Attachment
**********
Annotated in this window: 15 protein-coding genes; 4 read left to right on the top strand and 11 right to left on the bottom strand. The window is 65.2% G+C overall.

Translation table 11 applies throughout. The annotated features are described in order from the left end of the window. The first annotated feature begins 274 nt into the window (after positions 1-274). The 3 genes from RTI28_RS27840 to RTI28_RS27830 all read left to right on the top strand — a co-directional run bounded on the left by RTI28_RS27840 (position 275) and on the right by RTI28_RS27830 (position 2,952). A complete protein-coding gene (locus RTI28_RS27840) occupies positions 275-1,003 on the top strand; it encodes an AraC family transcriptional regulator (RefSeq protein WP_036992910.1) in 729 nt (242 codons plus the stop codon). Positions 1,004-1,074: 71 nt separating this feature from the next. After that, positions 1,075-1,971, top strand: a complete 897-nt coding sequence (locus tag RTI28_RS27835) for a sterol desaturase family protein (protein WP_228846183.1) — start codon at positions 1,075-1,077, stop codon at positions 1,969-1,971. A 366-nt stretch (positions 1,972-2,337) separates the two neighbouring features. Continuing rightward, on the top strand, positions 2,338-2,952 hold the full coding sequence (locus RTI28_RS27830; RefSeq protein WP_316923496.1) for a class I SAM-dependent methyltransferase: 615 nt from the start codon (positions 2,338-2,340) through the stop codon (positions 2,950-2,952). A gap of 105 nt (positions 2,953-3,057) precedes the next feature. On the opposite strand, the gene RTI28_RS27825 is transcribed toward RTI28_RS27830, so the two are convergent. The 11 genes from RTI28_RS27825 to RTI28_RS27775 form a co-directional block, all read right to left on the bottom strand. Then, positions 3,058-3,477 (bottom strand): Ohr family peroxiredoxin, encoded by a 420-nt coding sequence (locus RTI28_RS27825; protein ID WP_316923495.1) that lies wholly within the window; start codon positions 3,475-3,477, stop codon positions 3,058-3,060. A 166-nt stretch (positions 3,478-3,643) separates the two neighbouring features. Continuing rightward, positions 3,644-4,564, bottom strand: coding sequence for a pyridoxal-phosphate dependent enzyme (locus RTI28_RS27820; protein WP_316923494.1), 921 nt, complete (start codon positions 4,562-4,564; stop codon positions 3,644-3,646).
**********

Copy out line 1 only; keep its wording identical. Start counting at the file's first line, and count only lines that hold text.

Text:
Annotated in this window: 15 protein-coding genes; 4 read left to right on the top strand and 11 right to left on the bottom strand. The window is 65.2% G+C overall.